Toynbee Hall secures funding to help support local people through the Covid-19 pandemic

Toynbee Hall secures funding to help support local people through the Covid-19 pandemic

Image of Toynbee Hall at dusk

We have been awarded a grant of £58,000 through the Covid-19 Community-Led Organisations Recovery Scheme (CCLORS)


Toynbee Hall has received a share of £9.5million of National Lottery funding to help recover from the impacts of the Covid-19 pandemic.

A grant of £58,000 has been awarded through the Covid-19 Community-Led Organisations Recovery Scheme (CCLORS). The scheme is led by independent trust Power to Change in partnership with Locality, The Ubele Initiative and Social Investment Business, and was part of The National Lottery Community Fund’s Coronavirus Community Support Fund, that launched in May this year.

The grant will enable Toynbee Hall to directly support some of the hardest-hit groups. This includes older people who are isolated and disconnected from the digital world, without access to online services or the one-to-one support they need to take advantage of it. We are also supporting disproportionately affected groups such as families with little or no income, BAME communities and those with No Recourse to Public Funds who were already struggling before the crisis, in addition to families who have taken a sharp income hit and are struggling to pay for food and other essentials.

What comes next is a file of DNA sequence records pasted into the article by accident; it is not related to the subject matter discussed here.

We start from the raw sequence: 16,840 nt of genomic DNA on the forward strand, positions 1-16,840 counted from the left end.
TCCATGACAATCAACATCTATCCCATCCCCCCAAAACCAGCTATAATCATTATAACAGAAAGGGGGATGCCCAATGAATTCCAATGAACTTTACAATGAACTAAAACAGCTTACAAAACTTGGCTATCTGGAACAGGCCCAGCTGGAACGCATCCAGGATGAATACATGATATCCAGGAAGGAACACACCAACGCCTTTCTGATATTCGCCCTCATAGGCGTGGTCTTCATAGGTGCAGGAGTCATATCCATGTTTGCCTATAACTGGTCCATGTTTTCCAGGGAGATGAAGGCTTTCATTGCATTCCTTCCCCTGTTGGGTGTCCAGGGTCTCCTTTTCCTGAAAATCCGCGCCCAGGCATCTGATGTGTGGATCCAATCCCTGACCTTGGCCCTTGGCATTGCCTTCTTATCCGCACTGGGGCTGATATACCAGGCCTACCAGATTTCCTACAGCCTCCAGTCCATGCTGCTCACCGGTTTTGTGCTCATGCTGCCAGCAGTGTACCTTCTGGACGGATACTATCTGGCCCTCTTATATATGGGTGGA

With this funding we will increase advice capacity and increase the amount of time available to support people who face additional barriers to accessing advice such as language, a lack digital skills, learning disabilities or complex mental health problems or. Alongside this, increasing our legal capability offer to equip people who can navigate the legal system themselves with the skills and information to do this will, free up advisor time to provide tailored support to people with more complex needs.

We are seeing a rapidly increasing need for advice: with welfare benefits, employment, housing, debt and immigration and domestic violence. Cases are increasingly complex and people that are digitally excluded and/or struggling with language barriers are particularly in need of specialist support.

We are also seeing a surge in landlords failing to respect tenants’ rights and instances of domestic violence, and issues that have needed urgent legal intervention to protect people’s homes and health – particularly for those who have been put at risk through the crisis measures. To help people exercise their rights we are doubling the capacity of our Legal Advice Service with additional appointments directed towards Covid-19 related issues.

In total, 302 community-led organisations have received a total of £9.5million through CCLORS to help recover from the impacts of the Covid-19 pandemic. The total includes 205 community organisations led by, or that support, Black, Asian and Minority Ethnic (BAME) communities.

National Lottery Community Fund

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